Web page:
The IRS has issued proposed regulations affecting controlled foreign corporations (CFCs) to implement parts of the Tax Cuts and Jobs Act (TCJA). The regulations concern global intangible low-taxed income generated by CFCs. 

New subpart F ownership rules make it easier for foreign corporations like PFICs to become CFCs. When a PFIC becomes a CFC the shareholders have to choose whether to elect out of PFIC status or be subject to CFC and PFIC rules simultaneously. A PFIC’s new status as a CFC causes it to be subject to the new TCJA rules that apply only to CFC foreign corporations. Therefore, the new PFIC rules themselves make it more difficult for insurance companies to avoid PFIC status. For more details, read Tax Notes blog, "When a PFIC Becomes a Controlled Foreign Corporation." 

Under the TCJA, a U.S. person, domestic corporation, partnership, trust or estate that owns at least 10 percent of the value or voting rights in one or more CFCs will be required to include this income as currently taxable income. That’s regardless of whether any amount is distributed to the shareholder.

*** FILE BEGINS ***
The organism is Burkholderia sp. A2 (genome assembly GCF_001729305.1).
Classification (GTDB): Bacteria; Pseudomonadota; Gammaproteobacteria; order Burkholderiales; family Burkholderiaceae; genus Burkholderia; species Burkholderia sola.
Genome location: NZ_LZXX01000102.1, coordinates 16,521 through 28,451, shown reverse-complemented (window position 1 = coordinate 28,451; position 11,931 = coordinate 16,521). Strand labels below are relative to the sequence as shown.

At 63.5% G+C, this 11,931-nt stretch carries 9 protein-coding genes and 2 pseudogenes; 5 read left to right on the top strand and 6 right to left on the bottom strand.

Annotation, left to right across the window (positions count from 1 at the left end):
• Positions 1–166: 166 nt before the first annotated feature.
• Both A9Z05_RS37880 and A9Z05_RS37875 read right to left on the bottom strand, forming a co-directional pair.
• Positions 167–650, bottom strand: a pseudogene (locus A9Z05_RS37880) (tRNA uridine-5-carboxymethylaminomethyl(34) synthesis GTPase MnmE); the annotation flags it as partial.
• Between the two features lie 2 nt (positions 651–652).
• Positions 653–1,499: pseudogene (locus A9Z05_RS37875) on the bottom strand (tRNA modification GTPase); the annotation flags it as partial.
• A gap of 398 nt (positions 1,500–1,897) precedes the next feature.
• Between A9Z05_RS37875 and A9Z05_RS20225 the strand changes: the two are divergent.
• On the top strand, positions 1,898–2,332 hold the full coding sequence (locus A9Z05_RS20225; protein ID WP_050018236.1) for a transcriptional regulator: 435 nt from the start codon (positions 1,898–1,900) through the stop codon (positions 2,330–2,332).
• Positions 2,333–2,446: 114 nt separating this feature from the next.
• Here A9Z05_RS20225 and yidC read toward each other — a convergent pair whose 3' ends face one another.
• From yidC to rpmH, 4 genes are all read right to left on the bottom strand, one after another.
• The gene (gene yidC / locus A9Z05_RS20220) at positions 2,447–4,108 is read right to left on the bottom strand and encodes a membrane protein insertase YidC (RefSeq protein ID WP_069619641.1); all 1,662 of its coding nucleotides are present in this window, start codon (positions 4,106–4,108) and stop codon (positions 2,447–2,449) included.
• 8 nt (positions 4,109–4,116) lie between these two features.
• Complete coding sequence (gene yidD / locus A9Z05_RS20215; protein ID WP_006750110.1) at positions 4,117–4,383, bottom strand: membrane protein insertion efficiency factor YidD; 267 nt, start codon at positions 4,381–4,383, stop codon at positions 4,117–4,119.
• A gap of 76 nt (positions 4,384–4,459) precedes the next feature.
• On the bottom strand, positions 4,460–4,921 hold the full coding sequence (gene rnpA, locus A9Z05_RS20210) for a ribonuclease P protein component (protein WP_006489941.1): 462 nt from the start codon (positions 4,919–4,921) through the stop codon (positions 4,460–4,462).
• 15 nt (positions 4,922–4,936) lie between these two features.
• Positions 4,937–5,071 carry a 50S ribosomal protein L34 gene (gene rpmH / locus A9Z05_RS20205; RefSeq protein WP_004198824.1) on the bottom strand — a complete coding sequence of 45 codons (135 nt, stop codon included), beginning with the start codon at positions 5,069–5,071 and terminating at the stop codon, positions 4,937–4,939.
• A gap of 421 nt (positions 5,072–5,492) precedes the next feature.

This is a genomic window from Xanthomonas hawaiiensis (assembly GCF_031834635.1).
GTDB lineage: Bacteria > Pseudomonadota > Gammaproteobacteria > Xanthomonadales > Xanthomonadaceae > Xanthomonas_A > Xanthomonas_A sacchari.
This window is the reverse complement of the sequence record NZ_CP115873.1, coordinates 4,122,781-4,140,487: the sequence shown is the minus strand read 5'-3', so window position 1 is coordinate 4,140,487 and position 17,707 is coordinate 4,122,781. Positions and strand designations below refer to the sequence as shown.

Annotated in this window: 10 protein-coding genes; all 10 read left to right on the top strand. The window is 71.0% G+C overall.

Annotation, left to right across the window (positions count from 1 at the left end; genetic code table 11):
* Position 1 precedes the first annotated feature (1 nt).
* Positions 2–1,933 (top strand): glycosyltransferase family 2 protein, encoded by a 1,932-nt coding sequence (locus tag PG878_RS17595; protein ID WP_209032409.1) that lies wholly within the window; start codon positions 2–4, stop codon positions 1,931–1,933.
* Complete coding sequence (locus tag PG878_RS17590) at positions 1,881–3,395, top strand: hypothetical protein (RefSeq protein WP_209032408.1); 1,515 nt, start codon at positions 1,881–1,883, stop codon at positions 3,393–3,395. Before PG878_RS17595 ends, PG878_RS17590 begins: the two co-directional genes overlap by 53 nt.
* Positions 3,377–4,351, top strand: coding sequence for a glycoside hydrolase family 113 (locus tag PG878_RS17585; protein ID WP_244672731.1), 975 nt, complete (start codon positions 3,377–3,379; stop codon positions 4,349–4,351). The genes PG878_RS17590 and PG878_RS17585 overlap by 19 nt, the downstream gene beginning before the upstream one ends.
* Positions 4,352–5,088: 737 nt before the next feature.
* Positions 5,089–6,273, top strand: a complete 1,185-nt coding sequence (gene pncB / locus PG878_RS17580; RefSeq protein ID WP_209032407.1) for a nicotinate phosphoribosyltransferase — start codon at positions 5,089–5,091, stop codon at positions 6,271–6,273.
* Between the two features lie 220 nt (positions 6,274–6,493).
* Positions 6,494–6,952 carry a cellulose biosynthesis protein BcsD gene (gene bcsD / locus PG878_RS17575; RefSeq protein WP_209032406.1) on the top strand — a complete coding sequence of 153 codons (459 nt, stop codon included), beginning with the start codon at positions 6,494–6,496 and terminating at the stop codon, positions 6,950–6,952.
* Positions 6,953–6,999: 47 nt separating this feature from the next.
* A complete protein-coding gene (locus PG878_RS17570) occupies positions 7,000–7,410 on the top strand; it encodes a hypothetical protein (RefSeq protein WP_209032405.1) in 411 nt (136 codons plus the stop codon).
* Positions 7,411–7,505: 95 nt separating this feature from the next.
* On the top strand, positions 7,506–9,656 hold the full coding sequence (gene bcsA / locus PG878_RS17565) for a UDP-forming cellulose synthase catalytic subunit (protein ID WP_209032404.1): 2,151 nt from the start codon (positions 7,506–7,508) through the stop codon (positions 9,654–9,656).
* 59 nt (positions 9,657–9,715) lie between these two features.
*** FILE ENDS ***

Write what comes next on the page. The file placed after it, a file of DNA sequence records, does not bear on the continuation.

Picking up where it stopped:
The TCJA requires that, for the last tax year beginning before Jan. 1, 2018, any U.S. shareholder of a CFC must include in income its pro rata share of the accumulated post-1986 E&P; the Subpart F income of the foreign corporation is increased by the greater of the accumulated post-1986 deferred E&P of the corporation, determined as of Nov. 2, 2017, or as of Dec. 31, 2017 (measurement dates) (Sec. 965(a)). Sec. 965(c) allows a dividends-received deduction against this repatriation inclusion, resulting in the application of a 15.5% rate to earnings held in cash (or cash equivalents) and an 8% rate to earnings held in noncash assets. For more in-depth information, read "Tax reform: Individual taxpayers and the Sec. 962 election" from The Tax Adviser.

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